New milestone: Workhorse SureFly enters FAA certification process
Workhorse Group’s VTOL has become the first of its kind to enter the FAA type certification process.
The Group’s application was accepted at the beginning of June. As the aircraft is the first of its kind to embark on the FAA certification process, Workhorse will be collaborating with other unnamed experts in the VTOL field to develop the certification requirements for this new-wave of VTOL aircraft.
Progress has been fast for Workhorse, with the SureFly taking its first untethered flight less than a month ago. The company also claims it held an experimental certification status to test SureFly from the FAA prior to entering the type-certification process.
Steve Burns, CEO of Workhorse Group said: "The FAA has yet to certify an aircraft like SureFly. We have been working closely with the FAA while we have been under our Experiment Certification status, and we feel that its acceptance of our Type Certification application represents a vote of confidence in our team, our product and the future of electric vertical take and landing aircraft here in the United States."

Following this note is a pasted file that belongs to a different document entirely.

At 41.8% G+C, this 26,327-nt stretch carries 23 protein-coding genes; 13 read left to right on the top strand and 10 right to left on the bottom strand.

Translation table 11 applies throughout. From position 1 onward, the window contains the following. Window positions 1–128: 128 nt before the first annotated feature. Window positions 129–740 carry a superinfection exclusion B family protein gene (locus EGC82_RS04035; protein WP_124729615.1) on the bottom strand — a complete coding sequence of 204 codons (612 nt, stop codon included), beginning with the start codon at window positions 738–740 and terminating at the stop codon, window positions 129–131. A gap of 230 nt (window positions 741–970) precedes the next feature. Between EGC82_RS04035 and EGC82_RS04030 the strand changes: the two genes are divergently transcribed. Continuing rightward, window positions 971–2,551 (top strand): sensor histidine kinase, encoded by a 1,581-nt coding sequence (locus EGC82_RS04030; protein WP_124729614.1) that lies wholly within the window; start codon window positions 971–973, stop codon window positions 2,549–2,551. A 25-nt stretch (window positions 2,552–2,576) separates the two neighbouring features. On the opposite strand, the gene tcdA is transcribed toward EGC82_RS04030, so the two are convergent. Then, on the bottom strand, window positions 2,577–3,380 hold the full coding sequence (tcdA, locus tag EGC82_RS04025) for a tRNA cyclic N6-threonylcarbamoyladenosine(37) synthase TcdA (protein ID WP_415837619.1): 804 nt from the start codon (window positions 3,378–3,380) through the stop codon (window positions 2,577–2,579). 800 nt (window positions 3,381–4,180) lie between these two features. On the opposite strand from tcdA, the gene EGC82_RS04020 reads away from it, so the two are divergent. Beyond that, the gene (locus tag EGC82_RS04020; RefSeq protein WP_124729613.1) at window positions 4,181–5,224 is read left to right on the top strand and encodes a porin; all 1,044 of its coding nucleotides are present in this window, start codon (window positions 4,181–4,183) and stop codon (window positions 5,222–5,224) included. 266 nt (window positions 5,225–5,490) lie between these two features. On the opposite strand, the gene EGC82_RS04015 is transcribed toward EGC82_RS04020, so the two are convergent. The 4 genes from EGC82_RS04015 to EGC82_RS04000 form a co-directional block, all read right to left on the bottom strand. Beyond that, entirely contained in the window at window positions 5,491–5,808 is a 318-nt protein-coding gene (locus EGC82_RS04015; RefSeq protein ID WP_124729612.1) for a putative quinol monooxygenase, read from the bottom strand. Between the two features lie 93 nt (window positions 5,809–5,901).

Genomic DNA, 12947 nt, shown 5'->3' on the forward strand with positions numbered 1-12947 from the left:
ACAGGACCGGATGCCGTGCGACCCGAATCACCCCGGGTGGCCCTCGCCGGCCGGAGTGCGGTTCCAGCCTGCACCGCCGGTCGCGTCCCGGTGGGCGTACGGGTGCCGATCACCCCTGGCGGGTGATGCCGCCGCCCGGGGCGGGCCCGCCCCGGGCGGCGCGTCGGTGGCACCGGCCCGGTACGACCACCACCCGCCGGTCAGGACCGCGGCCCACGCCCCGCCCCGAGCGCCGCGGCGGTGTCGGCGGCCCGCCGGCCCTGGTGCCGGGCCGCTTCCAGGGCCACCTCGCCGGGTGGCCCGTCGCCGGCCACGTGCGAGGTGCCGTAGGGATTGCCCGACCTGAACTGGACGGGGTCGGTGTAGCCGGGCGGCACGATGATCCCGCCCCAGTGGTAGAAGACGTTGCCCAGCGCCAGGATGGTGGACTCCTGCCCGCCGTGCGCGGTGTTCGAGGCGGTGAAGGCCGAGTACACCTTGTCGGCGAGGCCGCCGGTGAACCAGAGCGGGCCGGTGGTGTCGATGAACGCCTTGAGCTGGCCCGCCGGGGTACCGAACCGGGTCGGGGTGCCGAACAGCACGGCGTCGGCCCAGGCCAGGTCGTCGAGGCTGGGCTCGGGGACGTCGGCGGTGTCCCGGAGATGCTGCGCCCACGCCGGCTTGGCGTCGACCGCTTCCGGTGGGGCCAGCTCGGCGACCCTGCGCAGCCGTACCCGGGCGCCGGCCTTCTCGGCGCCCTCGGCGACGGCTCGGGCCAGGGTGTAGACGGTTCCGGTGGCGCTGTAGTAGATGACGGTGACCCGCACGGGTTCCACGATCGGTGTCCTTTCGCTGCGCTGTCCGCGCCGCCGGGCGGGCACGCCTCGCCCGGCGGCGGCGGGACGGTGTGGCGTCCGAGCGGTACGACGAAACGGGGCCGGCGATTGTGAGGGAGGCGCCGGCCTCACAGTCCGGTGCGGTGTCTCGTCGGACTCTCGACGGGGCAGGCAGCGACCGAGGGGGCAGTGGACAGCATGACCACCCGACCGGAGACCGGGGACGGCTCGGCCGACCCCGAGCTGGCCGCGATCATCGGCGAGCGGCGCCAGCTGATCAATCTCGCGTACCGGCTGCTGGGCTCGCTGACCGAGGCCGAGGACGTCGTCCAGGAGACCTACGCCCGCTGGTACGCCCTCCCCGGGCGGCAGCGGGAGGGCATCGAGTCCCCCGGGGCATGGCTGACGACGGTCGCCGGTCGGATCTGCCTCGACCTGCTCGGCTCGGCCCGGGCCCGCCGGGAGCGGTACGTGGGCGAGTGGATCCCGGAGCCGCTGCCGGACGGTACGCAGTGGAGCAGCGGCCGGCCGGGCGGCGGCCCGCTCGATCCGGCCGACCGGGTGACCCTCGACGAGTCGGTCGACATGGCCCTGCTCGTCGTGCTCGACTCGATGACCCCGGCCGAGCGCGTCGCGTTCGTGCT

The aircraft is targeting the private market rather than air-taxi services. Workhorse has identified the target markets for the aircraft as precision-agriculture, emergency responses and military use as well as short-range city commutes.
SureFly’s price comes in quite low, with a target of $200,000 and is available for reservation now for a $1000 deposit.
Why this is important
Other VTOL projects beat Workhorse to the punch in getting their experimental aircraft off the ground, and Volocopter becoming the first company to send its concept VTOL off to the production line. However, all eyes will be on Workhorse now to see just how viable it will be to get an VTOL flying in American airspace.
The US is one of the largest projected markets for VTOL aircraft, with a number of upcoming air-taxi services such as UberAir looking to launch in American cities firs. Acquiring FAA certification will be a necessity for these aircraft, especially for commercial use.
As Workhorse states, the regulatory framework required to fly an VTOL is non-existent. Whilst law-makers have been dragging their feet when it comes to creating a framework for drones and VTOLs, they will need to act fast if these aircraft are soon to start flying as intended.